HC Deb 03 July 1916 vol 83 cc1186-8
60. Mr. KING

asked the Prime Minister whether he has considered the statement made on 28th June by General Child, Director of Personal Services at the War Office, that he would favour the elimination of all conscientious objectors by the powers given in Section 9 (1) of the Army Act; whether he is aware that that Section allows the death penalty for wilful defiance of authority; and whether General Child, as Director of Personal Services, will be the chief official at the War Office concerned with carrying out the policy announced in this House on 29th June?

The PRIME MINISTER (Mr. Asquith)

As it was never the intention that any official in the War Office should be concerned with carrying out the policy announced in this House on the 29th June, but that the final decision as to the genuineness of a conscientious objector should rest solely and wholly with the Central Appeal Tribunal, the question does not arise.


Did not the right hon. Gentleman state last week that the preliminary sifting would be done by the military authorities, and, in that case, are they not responsible?


That is done in order to get rid of obvious cases.


Even then will not General Child have a very real power to prevent these cases coming before the Central Tribunal?


No, Sir, he will not.


May we take the Prime Minister's assurance of that, because there is a good deal of anxiety on that point?

62. Mr. HARVEY

asked the Prime Minister whether the proposals for the treatment of conscientious objectors to military service in the Army take account of the number of such men who have not been sentenced to imprisonment, but are under detention in military barracks and camps in consequence of declining to obey military orders; and what steps he proposes to take to deal with such cases?


Yes, Sir. Men who during or after their sentence of detention refuse to obey orders on grounds of conscientious objection will, I have no doubt, be tried by court-martial and thus come under the scheme which I outlined to the House on Thursday.

64. Mr. KING

asked the Under-Secretary of State for War whether there have been cases of conscientious objectors practising the hunger strike, either in Wandsworth Detention Barracks or elsewhere; if so, whether such men are forcibly fed; and how many men were so fed during the months of May and June?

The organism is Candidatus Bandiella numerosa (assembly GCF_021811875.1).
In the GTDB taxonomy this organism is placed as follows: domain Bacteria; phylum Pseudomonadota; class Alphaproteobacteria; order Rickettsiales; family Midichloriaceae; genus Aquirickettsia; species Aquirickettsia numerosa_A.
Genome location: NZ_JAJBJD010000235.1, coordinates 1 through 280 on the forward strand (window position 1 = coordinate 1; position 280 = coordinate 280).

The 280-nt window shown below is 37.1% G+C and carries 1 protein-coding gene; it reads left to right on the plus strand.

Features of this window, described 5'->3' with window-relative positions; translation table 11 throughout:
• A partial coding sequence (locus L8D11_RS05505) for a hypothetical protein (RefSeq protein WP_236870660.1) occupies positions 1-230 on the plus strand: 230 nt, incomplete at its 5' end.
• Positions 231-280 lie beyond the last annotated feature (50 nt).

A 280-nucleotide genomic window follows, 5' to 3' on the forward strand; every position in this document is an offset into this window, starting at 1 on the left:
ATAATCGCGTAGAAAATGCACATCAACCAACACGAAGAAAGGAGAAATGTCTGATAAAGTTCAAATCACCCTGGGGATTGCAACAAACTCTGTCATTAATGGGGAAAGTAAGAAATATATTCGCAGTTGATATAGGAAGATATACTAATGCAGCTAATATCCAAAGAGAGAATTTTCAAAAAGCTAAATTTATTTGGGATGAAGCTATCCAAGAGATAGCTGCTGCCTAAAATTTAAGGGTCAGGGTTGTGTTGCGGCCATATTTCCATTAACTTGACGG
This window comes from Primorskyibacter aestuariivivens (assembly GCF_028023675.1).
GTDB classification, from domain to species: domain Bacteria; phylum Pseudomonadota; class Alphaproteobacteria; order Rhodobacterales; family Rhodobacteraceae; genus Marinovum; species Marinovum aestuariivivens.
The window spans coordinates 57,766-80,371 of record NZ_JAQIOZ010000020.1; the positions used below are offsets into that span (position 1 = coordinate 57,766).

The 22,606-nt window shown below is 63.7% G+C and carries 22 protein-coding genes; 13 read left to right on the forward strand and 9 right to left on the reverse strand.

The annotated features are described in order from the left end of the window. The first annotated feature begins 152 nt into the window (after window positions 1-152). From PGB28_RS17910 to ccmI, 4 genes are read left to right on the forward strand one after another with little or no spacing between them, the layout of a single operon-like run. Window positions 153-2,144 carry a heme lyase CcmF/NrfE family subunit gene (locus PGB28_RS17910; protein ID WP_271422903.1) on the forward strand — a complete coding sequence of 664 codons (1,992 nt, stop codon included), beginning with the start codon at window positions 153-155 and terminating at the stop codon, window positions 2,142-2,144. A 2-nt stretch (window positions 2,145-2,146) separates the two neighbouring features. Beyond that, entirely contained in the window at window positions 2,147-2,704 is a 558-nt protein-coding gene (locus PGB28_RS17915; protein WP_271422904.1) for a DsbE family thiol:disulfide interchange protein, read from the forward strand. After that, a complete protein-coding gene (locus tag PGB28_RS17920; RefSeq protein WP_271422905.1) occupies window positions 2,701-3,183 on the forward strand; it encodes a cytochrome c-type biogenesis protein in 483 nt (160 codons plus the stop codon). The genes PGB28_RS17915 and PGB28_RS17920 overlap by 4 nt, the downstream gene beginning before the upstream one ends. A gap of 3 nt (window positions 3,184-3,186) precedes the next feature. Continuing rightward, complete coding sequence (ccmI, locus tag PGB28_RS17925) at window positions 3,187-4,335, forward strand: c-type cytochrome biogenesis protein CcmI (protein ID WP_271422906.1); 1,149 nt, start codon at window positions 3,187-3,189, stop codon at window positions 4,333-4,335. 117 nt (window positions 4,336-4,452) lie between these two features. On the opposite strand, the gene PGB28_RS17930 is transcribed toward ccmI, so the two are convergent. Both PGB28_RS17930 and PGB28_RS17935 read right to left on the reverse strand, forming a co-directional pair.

The UNDER-SECRETARY of STATE for WAR (Mr. Tennant)

I learn that soldiers who have practised hunger strike have been forcibly fed. I am not prepared to make the necessary inquiries with the view of ascertaining how many men have been so fed.

67. Mr. KING

asked the Under-Secretary of State for War whether he has inquired into the cases of J. Clinch and G. Glasscock who, on 29th May, were fetched by an escort from Croydon to Kingston-on-Thames, being conscientious objectors; whether they were handcuffed together on this occasion; if so, why, seeing that they offered no resistance; of how many men did the escort consist; why was that number considered necessary; whether J. Clinch is now in Maidstone Civil Prison; and what action is intended when his sentence is completed?


In view of the fact that no ill-treatment is alleged, no useful purpose would be served by making inquiry.

68. Mr. KING

asked the Under-Secretary of State for War whether he has inquired into the case of Philip H. Sleep, of the 10th Border Regiment, Non-Combatant Corps, who was granted absolute exemption from military service by the Croydon Local Tribunal on 25th March, 1916; whether his exemption was after wards reviewed by the Surrey Appeal Tribunal, who were misled by Sir Lewis Dibden's advice that a conscientious objector could not obtain absolute exemption; whether this man, who was originally granted absolute exemption, is now in Maidstone Civil Prison; and what is it intended to do in this case on Sleep finishing his imprisonment?


This case will be dealt with under the arrangements announced by my right hon. Friend the Prime Minister last week.


Are not the facts correctly stated here?

77. Sir W. BYLES

asked the Under-Secretary of State for War, having regard to the natural anxiety of his parents, will he say what is the sentence passed by court-martial on H. F. Brewster, a conscientious objector, sent from Lowestoft to Boulogne on 8th May, and where he is now?


As I have often stated, I cannot undertake to give information in this House about the situation from day to day of individual soldiers. Proper official machinery for making such inquiries is in existence, and I would recommend that my hon. Friend should address his inquiry to the Record Office of the soldier concerned. If, as my hon. Friend states, this man has been sent to France, it is not possible to disclose his whereabouts.

78. Sir W. BYLES

asked the Under-Secretary of State for War if he can give information of Alfred Evans who, a conscientious objector of taking life, offered himself for the Royal Army Medical Corps, was recommended by his local tribunal for non-combatant service, but by the Ealing Tribunal was turned down, sent to Houns-low, then to Felixstowe, and placed in the Non-Combatant Corps, refusing to obey military orders, he was sentenced to twenty-eight days' imprisonment in the Harwich Circular Redoubt, and from thence was shipped to France; has he been sentenced to death; and why may he not be attached to the Royal Army Medical Corps, for which service he has offered himself?


On the information contained in this question I cannot find that the enlistment and posting of Evans to the Non-Combatant Corps was otherwise than in order. No report has been received that he was sentenced to death.